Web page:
In a new documentary, Meghan Markle talks about the struggles of being a new mom under intense media scrutiny and Prince Harry finally addresses an issue bugging a lot of royal fans: What is up with his relationship with his brother, Prince William?
Over the past year, there have been reports of a rift between the royal siblings and their wives, fueled by Harry and Meghan's physical move from the Kensington Palace complex they shared with William and Kate Middleton and their formation of a separate royal household. On the ITV documentary "Harry & Meghan: An African Journey," which aired in the U.K. on Sunday, interviewer Tom Bradby asked Harry if press reports of a rift between him and William were true.
"Inevitably stuff happens," Harry said. "But we're brothers, we'll always be brothers. We're certainly on different paths at the moment. I'll always be there for him and as I know, he'll always be there for me. We don't see each other as much as we used to because we're so busy but I love him dearly."
"The majority of stuff is created out of nothing," he said on the program. "As brothers, we have good days and we have bad days."
The ITV documentary follows Harry and Meghan on their recent visit to southern Africa with 5-month-old son Archie Harrison, the baby's first royal tour.
The documentary will air in the U.S. Wednesday on ABC at 10 p.m. ET.
U.S. & World
Meghan Markle Is Struggling: An emotional Duchess of Sussex opened up about her struggles and life as a new mom amid massive scrutiny by the British tabloids, who Harry called out for what he has called a "ruthless" campaign against his wife.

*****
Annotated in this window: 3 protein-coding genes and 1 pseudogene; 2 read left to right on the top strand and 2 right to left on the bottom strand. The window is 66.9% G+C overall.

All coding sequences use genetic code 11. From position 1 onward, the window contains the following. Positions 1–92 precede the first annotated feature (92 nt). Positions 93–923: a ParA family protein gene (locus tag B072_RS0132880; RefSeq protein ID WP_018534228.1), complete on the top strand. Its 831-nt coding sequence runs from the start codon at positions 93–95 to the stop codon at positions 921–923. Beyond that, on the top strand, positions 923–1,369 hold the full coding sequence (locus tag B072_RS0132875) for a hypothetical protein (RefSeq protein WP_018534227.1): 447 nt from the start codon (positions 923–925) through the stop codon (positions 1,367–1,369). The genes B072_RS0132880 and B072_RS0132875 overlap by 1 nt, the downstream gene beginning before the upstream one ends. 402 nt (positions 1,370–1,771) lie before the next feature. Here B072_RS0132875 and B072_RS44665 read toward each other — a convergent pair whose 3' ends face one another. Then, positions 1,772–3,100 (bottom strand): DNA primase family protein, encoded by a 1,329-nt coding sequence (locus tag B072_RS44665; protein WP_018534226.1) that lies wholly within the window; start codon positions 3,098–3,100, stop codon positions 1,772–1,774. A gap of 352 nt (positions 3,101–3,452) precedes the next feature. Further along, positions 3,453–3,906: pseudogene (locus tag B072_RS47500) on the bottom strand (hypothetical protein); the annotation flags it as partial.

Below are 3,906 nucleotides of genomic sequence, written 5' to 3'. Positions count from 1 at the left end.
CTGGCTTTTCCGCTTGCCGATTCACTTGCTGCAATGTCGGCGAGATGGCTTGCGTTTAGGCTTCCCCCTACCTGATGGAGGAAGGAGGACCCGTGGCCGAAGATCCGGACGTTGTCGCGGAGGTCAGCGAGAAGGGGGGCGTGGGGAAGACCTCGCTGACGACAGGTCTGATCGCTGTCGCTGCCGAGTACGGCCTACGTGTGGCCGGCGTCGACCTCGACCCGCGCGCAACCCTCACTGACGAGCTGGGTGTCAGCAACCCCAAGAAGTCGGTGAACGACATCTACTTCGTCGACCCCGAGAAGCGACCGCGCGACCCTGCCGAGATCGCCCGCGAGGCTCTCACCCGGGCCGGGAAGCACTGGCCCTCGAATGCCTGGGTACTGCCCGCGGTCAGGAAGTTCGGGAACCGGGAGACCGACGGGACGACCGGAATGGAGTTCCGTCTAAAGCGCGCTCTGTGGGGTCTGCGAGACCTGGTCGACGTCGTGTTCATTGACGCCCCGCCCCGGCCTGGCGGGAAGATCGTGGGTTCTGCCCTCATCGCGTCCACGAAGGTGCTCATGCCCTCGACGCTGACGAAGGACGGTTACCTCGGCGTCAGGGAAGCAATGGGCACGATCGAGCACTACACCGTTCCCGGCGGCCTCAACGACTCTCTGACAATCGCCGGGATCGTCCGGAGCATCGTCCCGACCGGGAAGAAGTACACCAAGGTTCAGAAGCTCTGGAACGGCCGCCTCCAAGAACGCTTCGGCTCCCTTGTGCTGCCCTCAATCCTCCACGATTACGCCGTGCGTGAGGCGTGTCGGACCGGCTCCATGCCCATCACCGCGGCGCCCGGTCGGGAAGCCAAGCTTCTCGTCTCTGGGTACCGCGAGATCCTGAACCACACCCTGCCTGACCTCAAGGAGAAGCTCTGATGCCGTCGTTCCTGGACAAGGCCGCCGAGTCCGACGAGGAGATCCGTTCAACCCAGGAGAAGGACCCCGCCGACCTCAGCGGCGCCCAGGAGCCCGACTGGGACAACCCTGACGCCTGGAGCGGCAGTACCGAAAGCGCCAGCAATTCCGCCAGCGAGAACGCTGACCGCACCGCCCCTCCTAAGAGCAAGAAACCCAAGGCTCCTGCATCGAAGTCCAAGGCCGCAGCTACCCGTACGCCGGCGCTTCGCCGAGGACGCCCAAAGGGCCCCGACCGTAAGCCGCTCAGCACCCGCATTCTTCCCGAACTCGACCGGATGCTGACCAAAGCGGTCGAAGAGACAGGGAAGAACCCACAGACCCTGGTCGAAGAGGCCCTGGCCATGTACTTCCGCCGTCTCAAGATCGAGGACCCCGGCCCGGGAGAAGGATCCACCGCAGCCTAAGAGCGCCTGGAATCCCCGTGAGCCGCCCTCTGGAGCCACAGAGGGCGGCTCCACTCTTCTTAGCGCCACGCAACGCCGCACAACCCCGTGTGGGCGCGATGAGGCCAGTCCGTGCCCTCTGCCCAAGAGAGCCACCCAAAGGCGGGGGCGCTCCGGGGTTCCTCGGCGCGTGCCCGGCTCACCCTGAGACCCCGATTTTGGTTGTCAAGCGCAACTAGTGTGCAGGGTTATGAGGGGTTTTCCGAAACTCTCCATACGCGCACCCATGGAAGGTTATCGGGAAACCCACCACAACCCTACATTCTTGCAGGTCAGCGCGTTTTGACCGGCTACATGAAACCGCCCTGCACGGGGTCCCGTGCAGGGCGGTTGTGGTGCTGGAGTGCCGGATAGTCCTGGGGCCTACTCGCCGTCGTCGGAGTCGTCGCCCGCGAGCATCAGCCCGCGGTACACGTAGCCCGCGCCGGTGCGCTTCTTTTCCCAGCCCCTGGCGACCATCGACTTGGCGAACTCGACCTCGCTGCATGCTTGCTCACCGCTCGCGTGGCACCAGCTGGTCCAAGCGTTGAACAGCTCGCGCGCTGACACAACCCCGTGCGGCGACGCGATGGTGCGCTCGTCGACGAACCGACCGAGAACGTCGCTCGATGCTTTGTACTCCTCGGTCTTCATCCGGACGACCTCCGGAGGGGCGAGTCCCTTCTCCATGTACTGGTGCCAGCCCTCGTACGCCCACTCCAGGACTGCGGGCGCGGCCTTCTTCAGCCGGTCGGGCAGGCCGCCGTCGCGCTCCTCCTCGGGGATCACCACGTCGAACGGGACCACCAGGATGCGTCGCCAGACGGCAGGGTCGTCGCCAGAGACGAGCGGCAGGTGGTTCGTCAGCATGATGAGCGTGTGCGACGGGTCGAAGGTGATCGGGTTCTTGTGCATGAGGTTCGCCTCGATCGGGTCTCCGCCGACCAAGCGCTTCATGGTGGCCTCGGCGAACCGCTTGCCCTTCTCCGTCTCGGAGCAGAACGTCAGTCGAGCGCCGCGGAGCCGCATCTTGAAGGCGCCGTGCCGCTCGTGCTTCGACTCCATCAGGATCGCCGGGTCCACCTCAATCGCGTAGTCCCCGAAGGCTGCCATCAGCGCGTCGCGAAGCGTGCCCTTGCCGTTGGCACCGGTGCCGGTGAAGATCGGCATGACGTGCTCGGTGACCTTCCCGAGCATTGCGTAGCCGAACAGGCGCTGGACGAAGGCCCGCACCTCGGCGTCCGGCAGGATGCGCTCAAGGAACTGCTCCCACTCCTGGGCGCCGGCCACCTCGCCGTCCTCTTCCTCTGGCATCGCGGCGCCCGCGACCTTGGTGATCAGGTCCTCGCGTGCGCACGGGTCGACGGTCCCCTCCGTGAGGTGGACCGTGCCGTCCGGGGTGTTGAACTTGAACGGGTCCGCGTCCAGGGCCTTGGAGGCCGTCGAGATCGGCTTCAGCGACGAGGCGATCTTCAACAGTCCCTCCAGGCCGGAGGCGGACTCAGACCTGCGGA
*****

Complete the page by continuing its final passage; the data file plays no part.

"Any woman, especially when they're pregnant, you're really vulnerable and so that was made really challenging," she said in the documentary. "And then when you have a newborn, you know...especially as a woman, it's really, it's a lot. So, you add this on top of just trying to be a new mom or trying to be a newlywed it's, yeah, well I guess."
"And also thank you for asking because not many people have asked if I'm OK," she continued. "But it's a very real thing to be going through behind the scenes."
"And the answer is? Would it be fair to say, 'Not really OK,' as in, it's really been a struggle?" the interviewer asked.
"Yes," Meghan replied.
"I would hope that the world would get to a point where you just see us as a couple who is in love," she said. "I don't wake up every day and identify as anything other than who I have always been. I am Meghan and I married this incredible man. This to me is just part of our love story."